Having traveled the industry trade show trail, I'm always amazed by the number of vendors that claim their target customers are Fortune 100 or Fortune 500 businesses. That market demographic sounds impressive, but the number of potential customers is pretty finite. To keep their companies growing, vendors have to eventually reach beyond this upper echelon actually, below this upper echelon to midmarket businesses. And, that's exactly what's happening.
Are You Part Of The Midmarket?
Is your company part of the midmarket? Well, it all depends on which definition of midmarket you are using. Generally speaking, midmarket companies have annual revenue between $200 million and $1 billion. Some vendors, however, will extend that bottom revenue figure down to $100 million or even $50 million. The total number of employees is another metric used to determine midmarket companies. If your company has between 100 and 1,000 employees, it would typically be considered a midmarket business. Of course, these are just general parameters. Your mileage may vary.
Vendors that have long targeted high-end customers are now salivating when they look at potential technology sales to the midmarket. They now realize that the midmarket is not just a large pool of mom-and-pop businesses. These are multimillion-dollar companies with hundreds of employees and complex enterprises. These companies realize that technology is a business enabler not just a necessary evil of doing business. For the most part, these descriptions fit your company.
Midmarket: Big Money, Big Growth
The IBM/Siebel Systems alliance is just the latest announcement from a host of technology vendors that are now focusing attention on the needs of customers in the midmarket. A while back, I participated in a conference call where representatives from IBM and Siebel Systems detailed what their partnership could bring to the midmarket. The message was similar to many I had heard before. It included the mantra that the midmarket is begging for sophisticated solutions, the midmarket is wholly under-served by its current crop of vendors, and the midmarket is moving quickly toward implementing solutions that will facilitate e-business. What caught my attention were some of the numbers that IBM and Siebel Systems were using to justify bringing CRM (customer relationship management) solutions to the midmarket. Mark Ryan, vice president, marketing, IBM Global Midmarket Business, explained that the midmarket represents $135 billion in technology expenditures each year, and that number is growing at approximately 12% each year. He added that this growth is "much faster" than IBM's large enterprise market. The midmarket opportunity for CRM solutions is equally impressive. "We believe CRM solutions for the midmarket represent an approximately $10 billion market that is growing at roughly 23% a year," said Ryan.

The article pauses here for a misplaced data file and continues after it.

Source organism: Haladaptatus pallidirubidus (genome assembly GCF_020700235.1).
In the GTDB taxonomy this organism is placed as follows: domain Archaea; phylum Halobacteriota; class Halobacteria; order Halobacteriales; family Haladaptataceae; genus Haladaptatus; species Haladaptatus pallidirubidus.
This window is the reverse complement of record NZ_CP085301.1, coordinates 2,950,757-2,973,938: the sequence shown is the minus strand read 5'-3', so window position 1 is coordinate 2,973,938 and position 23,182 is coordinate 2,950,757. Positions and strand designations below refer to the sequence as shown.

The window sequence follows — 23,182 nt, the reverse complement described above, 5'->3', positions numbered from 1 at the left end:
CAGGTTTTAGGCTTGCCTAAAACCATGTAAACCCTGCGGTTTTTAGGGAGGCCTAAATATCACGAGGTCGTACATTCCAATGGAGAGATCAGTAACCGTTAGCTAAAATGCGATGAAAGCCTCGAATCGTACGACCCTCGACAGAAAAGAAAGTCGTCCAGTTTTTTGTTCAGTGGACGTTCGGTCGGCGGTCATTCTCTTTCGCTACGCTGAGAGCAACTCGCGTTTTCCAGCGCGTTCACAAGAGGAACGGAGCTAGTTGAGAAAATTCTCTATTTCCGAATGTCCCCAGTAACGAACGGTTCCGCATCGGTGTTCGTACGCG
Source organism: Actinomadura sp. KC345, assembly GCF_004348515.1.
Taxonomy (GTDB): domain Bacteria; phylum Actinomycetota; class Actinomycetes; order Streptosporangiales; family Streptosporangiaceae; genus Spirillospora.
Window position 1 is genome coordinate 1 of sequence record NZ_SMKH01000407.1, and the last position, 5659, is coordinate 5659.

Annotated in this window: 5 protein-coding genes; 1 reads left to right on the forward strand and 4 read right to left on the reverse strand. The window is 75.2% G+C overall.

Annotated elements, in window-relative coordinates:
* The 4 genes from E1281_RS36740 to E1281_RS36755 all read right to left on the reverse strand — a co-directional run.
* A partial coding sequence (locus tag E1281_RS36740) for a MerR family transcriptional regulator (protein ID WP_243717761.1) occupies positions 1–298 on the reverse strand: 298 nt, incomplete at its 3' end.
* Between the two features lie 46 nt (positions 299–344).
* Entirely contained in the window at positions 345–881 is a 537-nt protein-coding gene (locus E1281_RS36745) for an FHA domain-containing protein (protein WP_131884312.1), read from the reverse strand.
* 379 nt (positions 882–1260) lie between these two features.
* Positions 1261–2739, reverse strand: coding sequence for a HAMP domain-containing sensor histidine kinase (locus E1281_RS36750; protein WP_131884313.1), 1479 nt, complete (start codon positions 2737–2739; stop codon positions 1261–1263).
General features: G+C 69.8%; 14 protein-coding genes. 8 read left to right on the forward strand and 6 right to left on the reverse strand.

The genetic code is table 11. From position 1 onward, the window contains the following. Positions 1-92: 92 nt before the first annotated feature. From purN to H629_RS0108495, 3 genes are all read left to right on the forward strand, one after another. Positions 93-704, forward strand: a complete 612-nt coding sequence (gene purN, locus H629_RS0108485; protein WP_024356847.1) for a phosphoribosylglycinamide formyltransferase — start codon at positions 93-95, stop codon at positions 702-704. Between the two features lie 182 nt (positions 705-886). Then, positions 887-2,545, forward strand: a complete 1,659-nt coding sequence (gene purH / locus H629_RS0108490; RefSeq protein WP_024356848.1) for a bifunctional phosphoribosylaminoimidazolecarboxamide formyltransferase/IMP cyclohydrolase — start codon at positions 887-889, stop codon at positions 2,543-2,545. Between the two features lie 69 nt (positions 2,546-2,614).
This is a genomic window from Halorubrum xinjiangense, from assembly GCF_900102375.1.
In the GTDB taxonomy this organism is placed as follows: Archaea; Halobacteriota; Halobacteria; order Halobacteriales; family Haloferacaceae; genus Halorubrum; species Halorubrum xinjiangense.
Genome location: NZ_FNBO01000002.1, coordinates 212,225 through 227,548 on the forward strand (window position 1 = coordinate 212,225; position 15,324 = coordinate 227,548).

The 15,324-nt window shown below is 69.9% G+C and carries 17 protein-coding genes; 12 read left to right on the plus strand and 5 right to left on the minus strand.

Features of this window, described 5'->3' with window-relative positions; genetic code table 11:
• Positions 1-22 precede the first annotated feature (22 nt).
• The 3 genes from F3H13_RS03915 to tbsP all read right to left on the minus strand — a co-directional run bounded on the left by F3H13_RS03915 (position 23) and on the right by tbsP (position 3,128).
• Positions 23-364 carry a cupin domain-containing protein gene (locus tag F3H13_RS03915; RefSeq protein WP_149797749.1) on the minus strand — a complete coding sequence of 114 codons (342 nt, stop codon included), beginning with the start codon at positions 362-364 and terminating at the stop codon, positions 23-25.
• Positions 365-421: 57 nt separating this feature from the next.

Exercise Your Power
That Siebel Systems solutions will be marketed and sold through IBM's 90,000 worldwide business partners, should not be lost on midmarket companies. (This is a big initiative.) You know if you're a midmarket company. And, you should also know that you have power. Feel free to exercise that power and flex a little muscle. Your company may not be huge, but it is part of an enormous market.
A high-end solution may be just what your company needs, but don't be seduced only by the names of the players in the deal. While large high-end vendors are rushing to the midmarket, there are plenty of vendors that have served this niche for years. Don't forget these types of vendors as the number of solution providers knocking on your door increases dramatically. Ultimately, it's your money and your decision.
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